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Sims: World Likely to 'Recognize Penn State for What It Is'

on December 01, 2011 10:19 AM

For years before his dismissal in 2000, iconic basketball Coach Bob Knight and Indiana University "seemed to be synonymous with one another," Penn State Vice President Damon Sims recalled Wednesday night.

But after Knight's firing, he said, Indiana became known "more for things it truly should be known for" -- including academics.

"The one thing I know with absolute certainty is that (Penn State) is truly a great university," said Sims, who worked three decades at Indiana.

And he sees Penn State's current crisis as a chance to illustrate "how excellent we are in every other (non-football-related) respect," he said.

"I'm optimistic that the world will move quickly past these events and recognize Penn State for what it is," said Sims, who oversees student affairs.

His remarks came during a two-hour town-hall forum attended by an estimated 450 people in the HUB-Robeson Center. Organized by three student-government groups, it was carried live statewide on the Pennsylvania Cable Network, on WKPS (90.7 FM) and online by WPSU.

Organizers said it marked the first event of its kind at Penn State, as eight top university administrators fielded student questions both from the HUB audience and from other PSU campuses statewide.

Shaken by the criminal charges filed last month and an ongoing criminal investigation, students posed questions from the personal to the political, the emotional to the financial, the critical to the empathetic.

One student, visibly breaking down, asked how to deal with feelings of shame as a Penn Stater.

Administrators reassured her. Henry Foley, the dean of the Graduate School, said: "A lot of us feel similar feelings. ... There's nothing wrong with expressing that you feel that way."

President Rodney Erickson soon joined in: "It's important to talk to each other about this."

The administrators responded to every question asked, though they did not directly answer all of them. They stepped around some inquiries that appeared to carry legal implications or to rebuke the university trustees, to whom the administration answers.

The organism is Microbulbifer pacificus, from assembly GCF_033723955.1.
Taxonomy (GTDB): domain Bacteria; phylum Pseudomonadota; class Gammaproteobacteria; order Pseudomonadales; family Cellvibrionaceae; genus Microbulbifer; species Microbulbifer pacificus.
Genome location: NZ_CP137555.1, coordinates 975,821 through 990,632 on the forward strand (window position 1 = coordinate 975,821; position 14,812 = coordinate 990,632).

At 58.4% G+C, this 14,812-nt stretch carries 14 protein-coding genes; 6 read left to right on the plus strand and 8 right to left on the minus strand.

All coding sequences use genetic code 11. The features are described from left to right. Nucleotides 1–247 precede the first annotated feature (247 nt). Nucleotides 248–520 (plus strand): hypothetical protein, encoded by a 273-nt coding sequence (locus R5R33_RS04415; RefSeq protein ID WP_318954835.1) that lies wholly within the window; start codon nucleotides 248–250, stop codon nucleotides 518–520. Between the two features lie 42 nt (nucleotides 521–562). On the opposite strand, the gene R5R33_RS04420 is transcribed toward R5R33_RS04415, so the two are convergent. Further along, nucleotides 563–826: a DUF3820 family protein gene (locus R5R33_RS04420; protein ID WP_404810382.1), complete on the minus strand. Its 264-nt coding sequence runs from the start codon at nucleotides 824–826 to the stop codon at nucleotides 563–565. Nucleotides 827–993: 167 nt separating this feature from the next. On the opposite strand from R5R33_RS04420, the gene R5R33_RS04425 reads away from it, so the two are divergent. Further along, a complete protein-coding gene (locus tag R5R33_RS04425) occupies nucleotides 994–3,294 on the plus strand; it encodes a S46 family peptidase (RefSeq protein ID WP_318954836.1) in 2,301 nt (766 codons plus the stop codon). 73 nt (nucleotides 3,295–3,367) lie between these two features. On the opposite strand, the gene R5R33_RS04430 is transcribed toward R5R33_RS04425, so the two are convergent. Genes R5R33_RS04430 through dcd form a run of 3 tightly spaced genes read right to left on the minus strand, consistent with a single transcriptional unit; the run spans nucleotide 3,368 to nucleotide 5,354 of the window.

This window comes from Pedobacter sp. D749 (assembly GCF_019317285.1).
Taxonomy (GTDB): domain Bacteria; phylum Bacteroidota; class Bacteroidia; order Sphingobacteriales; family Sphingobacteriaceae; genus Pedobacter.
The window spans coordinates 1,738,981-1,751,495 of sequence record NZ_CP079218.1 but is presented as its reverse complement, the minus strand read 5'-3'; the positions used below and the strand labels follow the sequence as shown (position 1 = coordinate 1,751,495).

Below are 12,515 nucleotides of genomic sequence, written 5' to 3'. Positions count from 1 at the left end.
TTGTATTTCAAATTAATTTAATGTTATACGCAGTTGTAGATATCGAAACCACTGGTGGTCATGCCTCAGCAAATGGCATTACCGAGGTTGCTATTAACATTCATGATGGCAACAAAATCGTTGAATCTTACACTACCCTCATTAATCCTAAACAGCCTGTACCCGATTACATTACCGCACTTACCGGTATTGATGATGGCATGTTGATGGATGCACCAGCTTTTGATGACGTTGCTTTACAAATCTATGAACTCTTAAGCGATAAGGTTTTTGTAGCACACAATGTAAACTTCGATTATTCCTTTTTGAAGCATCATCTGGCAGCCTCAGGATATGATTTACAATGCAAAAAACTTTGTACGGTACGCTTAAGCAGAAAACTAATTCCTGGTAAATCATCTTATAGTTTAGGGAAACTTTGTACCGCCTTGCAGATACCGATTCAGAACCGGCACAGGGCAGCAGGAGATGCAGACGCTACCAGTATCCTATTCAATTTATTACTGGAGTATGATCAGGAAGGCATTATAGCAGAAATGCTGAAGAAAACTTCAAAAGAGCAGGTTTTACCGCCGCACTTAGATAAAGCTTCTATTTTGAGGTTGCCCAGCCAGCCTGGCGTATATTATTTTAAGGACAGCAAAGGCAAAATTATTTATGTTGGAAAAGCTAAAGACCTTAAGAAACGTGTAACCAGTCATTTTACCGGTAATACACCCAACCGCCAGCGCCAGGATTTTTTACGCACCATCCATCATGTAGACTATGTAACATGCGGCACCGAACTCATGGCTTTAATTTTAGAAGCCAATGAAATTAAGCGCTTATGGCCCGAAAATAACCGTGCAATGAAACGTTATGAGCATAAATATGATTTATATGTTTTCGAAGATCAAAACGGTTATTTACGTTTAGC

At one point, senior Devon Edwards asked why no undergraduate has been included on a trustees-initiated investigative committee. No administrator directly answered his question, though a graduate student on the committee -- Rodney Hughes -- said he would represent all students' interests.

Among other exchanges at the forum:

  • Erickson said the news media have not forced any rash decisions at the university. And despite widespread rumors, he said, Penn State has no plans to remove the Joe Paterno statue outside Beaver Stadium or to remove the Paterno name from Paterno Library. In time, he said, he believes the university will find an appropriate way to honor the Paterno family.

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  • Repeatedly emphasizing themes such as openness and integrity, Erickson said he is putting a focus on transparency at Penn State. He underscored the volume of budget information that the university already places online, but said that Penn State will comply with any strengthened transparency standards that may win passage in Harrisburg.
  • In the search for a new head football coach, Erickson said, he wants to emphasize academics and ensure that "whoever comes into this position (will) have strong academic values and appreciate that part of the university." He also said that students should "continue to ask for and really demand transparency in different areas of the university, not just in athletics."
  • Madlyn Hanes, the vice president for Commonwealth Campuses, told students that "these horrific allegations and the events surrounding them do not define you. Remember that. ... I would hope and I would submit to you that we should emerge from this more compassionate and with resolve. I think, going forward, the communities that you join will benefit from that compassion that you will ... learn, and have learned."
  • Robert Pangborn, the university provost, said his disappointment the past several weeks "has been displaced in some ways by the tremendous pride" inspired by a student-led candlelight vigil and other student actions.
  • Terrell Jones, the vice provost for educational equity, said the scandal is yielding plenty of lessons. He is resolved, he said, that "this will never happen again on my watch."
  • Rodney Kirsch, the vice president for development and alumni relations, said Penn State is "not falling off the fundraising cliff by any measure at all." While "we're going to have a bump in the road," he said, "a lot of Penn Staters believe in this place; they believe in you; and they're going to support you."
  • Erickson advised students to prepare for "ups and downs" in how Penn State is portrayed in the national news media. "We're going to see spikes in the amount of interest and certainly the opinion across the country," he said. "I think you all should be prepared for that."
  • At another point, Erickson said he has felt deep shock, sadness and disbelief. He first learned of the criminal charges the day before they were handed down, he said. Asked to assume the presidency, he said, he determined "that it was time for me to step up. This is a university that means so much to me that I felt I had to step up and really provide the kind of leadership that I thought we needed at this time."

Additional coverage of the forum is available in the stories linked below and through the tweets posted via @SCNewsDesk. Photos are available in the gallery above; click on the large image to open the gallery.

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